The film was obviously cast with the seventeen (soon to be eighteen) possible sequels in mind. They cast Sherri Shepherd as wise-cracking hooker with a big heart Lula, Debbie Reynold’s as Plum’s death-obsessed gun-crazy grandmother, Jason O’Mara as hard-edged ex-boyfriend/bond jumper Morelli, and Daniel Sunjata as overly-protective private security agent Ranger. Throughout the series, these characters play bigger and bigger roles in Plum’s bounty hunting and the four actors are perfectly cast. Shepherd and O’Mara have the most to work with in One for the Money and they both shine.

The problem with One for the Money is greed. The studio wanted an origin film in what is essentially an anthology mystery/thriller series with a comedic edge. However, they introduced the main cast for later films at the expense of not telling a solid story in the first film.

Had the production and creative team trusted the source novel as a guide, One for the Money could have been a fun and fast-paced mystery film for adults. Instead, it’s a limp, inconsistent, lazy 106 minute introduction to a franchise that might never be continued if audiences don’t show up for the poor first entry.

Rating: 3/10

Thoughts? love to hear them.

Thoughts on Haywire: Who is Gina Carano?

To say that Haywire is the Gina Carano show is an understatement. She is the only reason to see the film. I can only hope Hollywood takes notice and actually gives her one of these big budget action film leads that have been going to tiny waifs like Angelina Jolie and Zoe Saldana.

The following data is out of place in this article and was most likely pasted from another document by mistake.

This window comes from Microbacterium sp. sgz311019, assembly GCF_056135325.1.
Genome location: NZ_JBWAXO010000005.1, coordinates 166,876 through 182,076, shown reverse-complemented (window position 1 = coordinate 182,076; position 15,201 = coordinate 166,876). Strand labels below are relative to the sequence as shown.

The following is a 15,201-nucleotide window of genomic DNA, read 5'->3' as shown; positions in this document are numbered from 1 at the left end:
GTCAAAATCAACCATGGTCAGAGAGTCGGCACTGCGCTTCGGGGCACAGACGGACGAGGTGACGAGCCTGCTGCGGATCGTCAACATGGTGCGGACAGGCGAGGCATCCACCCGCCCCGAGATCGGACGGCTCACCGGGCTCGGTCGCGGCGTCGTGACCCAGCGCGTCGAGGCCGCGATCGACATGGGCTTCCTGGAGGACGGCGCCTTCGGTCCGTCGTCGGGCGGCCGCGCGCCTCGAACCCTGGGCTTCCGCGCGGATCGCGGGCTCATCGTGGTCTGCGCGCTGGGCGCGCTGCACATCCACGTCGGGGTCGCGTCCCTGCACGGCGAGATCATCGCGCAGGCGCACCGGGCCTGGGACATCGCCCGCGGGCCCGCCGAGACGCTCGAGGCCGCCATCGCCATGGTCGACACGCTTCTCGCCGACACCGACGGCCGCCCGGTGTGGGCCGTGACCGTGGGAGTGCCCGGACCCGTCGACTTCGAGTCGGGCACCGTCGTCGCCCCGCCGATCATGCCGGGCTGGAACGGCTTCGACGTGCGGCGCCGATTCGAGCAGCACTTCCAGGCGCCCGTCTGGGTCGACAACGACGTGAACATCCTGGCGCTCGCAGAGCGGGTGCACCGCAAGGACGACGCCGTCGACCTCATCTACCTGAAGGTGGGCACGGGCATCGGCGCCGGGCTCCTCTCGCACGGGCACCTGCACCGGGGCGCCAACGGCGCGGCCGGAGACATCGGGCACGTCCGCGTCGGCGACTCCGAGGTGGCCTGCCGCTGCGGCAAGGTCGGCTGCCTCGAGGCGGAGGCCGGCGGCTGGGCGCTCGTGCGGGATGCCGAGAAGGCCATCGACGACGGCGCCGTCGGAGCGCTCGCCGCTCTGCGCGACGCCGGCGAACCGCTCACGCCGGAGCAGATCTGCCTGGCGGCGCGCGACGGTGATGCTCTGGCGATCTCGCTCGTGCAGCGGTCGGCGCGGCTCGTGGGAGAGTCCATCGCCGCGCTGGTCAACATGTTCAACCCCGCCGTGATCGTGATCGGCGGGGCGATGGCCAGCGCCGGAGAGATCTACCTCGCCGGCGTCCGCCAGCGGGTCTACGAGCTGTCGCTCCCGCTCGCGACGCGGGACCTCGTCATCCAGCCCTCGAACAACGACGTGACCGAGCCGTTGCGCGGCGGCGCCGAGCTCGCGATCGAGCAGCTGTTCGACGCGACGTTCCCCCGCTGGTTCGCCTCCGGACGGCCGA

MMA fans know who Gina Carano is. She’s the undefeated middleweight champion of the octagon. She wins her matches by getting her opponents to tap out. Frankly, it looks like every action scene in Haywire was choreographed so she could do more and more elaborate submission holds. From the highly effective arm bar to a moment where her legs are wrapped around someone’s neck while she yanks on her legsto nearly pop the guy’s head off, these MMA moves she’s known for worked beautifully on film.

I first noticed Carano on the new American Gladiators. She was the reason to watch the show. As Crush, she rarely lost an event.

Her strength was an event called Earthquake. This was a grappling competition on a tilting platform where the loser was the participant who fell off first. Suspended MMA without the kicks? How could she possibly lose?

Actually, calling that event her strength was short sighted. Any time she got to touch the contestants, she won. Period. The only times she lost were when she broke some stupid rule about hand position. Just look for yourself.

Ok, technically she did curb-stomp that other contestant in the chest to take the wind out of her and knock her off the platform. But it was all in good fun. Or it was an attempt to get screentime for bigger and better things.